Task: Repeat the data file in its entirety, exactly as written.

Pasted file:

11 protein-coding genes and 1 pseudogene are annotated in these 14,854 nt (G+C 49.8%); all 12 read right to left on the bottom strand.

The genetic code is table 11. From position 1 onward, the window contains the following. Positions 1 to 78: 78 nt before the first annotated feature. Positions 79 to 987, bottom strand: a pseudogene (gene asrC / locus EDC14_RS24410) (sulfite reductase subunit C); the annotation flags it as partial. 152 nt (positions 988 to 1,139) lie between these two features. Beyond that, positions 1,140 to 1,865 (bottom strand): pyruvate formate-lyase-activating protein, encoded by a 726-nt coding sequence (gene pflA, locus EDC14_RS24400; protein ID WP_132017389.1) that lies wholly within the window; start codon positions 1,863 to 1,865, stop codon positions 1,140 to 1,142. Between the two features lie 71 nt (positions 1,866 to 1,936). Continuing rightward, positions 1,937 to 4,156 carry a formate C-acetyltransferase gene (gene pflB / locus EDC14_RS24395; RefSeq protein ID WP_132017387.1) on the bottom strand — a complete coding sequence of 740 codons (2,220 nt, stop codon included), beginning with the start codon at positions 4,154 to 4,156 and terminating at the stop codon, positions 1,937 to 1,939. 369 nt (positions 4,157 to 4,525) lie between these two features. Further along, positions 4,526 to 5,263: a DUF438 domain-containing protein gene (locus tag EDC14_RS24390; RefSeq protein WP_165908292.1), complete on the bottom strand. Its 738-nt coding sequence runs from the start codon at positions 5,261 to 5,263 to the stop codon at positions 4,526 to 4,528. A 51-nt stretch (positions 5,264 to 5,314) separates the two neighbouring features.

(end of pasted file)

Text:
11 protein-coding genes and 1 pseudogene are annotated in these 14,854 nt (G+C 49.8%); all 12 read right to left on the bottom strand.

The genetic code is table 11. From position 1 onward, the window contains the following. Positions 1 to 78: 78 nt before the first annotated feature. Positions 79 to 987, bottom strand: a pseudogene (gene asrC / locus EDC14_RS24410) (sulfite reductase subunit C); the annotation flags it as partial. 152 nt (positions 988 to 1,139) lie between these two features. Beyond that, positions 1,140 to 1,865 (bottom strand): pyruvate formate-lyase-activating protein, encoded by a 726-nt coding sequence (gene pflA, locus EDC14_RS24400; protein ID WP_132017389.1) that lies wholly within the window; start codon positions 1,863 to 1,865, stop codon positions 1,140 to 1,142. Between the two features lie 71 nt (positions 1,866 to 1,936). Continuing rightward, positions 1,937 to 4,156 carry a formate C-acetyltransferase gene (gene pflB / locus EDC14_RS24395; RefSeq protein ID WP_132017387.1) on the bottom strand — a complete coding sequence of 740 codons (2,220 nt, stop codon included), beginning with the start codon at positions 4,154 to 4,156 and terminating at the stop codon, positions 1,937 to 1,939. 369 nt (positions 4,157 to 4,525) lie between these two features. Further along, positions 4,526 to 5,263: a DUF438 domain-containing protein gene (locus tag EDC14_RS24390; RefSeq protein WP_165908292.1), complete on the bottom strand. Its 738-nt coding sequence runs from the start codon at positions 5,261 to 5,263 to the stop codon at positions 4,526 to 4,528. A 51-nt stretch (positions 5,264 to 5,314) separates the two neighbouring features.